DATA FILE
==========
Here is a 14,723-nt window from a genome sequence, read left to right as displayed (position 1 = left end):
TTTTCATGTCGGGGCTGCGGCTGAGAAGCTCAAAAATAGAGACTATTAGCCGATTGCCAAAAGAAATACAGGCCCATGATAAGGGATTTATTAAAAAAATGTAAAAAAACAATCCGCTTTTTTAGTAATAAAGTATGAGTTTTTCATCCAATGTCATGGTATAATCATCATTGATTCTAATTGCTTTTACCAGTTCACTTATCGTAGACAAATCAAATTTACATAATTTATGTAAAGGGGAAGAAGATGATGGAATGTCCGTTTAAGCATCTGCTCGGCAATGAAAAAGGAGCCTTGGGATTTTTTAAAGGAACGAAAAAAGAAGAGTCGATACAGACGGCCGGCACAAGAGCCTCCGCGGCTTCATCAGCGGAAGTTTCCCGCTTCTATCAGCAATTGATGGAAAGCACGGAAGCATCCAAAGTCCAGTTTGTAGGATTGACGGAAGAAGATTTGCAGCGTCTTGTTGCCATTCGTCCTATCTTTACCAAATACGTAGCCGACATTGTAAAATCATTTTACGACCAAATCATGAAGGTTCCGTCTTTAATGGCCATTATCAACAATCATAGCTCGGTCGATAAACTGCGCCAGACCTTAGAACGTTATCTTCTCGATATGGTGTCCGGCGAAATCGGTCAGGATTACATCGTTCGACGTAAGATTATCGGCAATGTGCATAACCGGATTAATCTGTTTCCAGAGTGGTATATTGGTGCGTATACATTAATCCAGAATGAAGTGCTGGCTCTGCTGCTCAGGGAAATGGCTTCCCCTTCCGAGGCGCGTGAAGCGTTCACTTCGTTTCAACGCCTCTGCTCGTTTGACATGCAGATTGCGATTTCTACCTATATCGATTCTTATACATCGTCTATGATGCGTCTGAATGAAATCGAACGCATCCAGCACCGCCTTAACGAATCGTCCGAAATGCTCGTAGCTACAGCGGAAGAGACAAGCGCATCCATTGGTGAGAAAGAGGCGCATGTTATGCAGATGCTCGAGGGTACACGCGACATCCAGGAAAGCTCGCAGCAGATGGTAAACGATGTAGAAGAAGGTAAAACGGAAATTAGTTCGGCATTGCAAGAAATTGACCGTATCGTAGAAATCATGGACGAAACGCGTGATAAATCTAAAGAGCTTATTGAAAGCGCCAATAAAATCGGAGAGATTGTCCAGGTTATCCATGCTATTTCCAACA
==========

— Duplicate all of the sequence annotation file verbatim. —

Here is a 14,723-nt window from a genome sequence, read left to right as displayed (position 1 = left end):
TTTTCATGTCGGGGCTGCGGCTGAGAAGCTCAAAAATAGAGACTATTAGCCGATTGCCAAAAGAAATACAGGCCCATGATAAGGGATTTATTAAAAAAATGTAAAAAAACAATCCGCTTTTTTAGTAATAAAGTATGAGTTTTTCATCCAATGTCATGGTATAATCATCATTGATTCTAATTGCTTTTACCAGTTCACTTATCGTAGACAAATCAAATTTACATAATTTATGTAAAGGGGAAGAAGATGATGGAATGTCCGTTTAAGCATCTGCTCGGCAATGAAAAAGGAGCCTTGGGATTTTTTAAAGGAACGAAAAAAGAAGAGTCGATACAGACGGCCGGCACAAGAGCCTCCGCGGCTTCATCAGCGGAAGTTTCCCGCTTCTATCAGCAATTGATGGAAAGCACGGAAGCATCCAAAGTCCAGTTTGTAGGATTGACGGAAGAAGATTTGCAGCGTCTTGTTGCCATTCGTCCTATCTTTACCAAATACGTAGCCGACATTGTAAAATCATTTTACGACCAAATCATGAAGGTTCCGTCTTTAATGGCCATTATCAACAATCATAGCTCGGTCGATAAACTGCGCCAGACCTTAGAACGTTATCTTCTCGATATGGTGTCCGGCGAAATCGGTCAGGATTACATCGTTCGACGTAAGATTATCGGCAATGTGCATAACCGGATTAATCTGTTTCCAGAGTGGTATATTGGTGCGTATACATTAATCCAGAATGAAGTGCTGGCTCTGCTGCTCAGGGAAATGGCTTCCCCTTCCGAGGCGCGTGAAGCGTTCACTTCGTTTCAACGCCTCTGCTCGTTTGACATGCAGATTGCGATTTCTACCTATATCGATTCTTATACATCGTCTATGATGCGTCTGAATGAAATCGAACGCATCCAGCACCGCCTTAACGAATCGTCCGAAATGCTCGTAGCTACAGCGGAAGAGACAAGCGCATCCATTGGTGAGAAAGAGGCGCATGTTATGCAGATGCTCGAGGGTACACGCGACATCCAGGAAAGCTCGCAGCAGATGGTAAACGATGTAGAAGAAGGTAAAACGGAAATTAGTTCGGCATTGCAAGAAATTGACCGTATCGTAGAAATCATGGACGAAACGCGTGATAAATCTAAAGAGCTTATTGAAAGCGCCAATAAAATCGGAGAGATTGTCCAGGTTATCCATGCTATTTCCAACA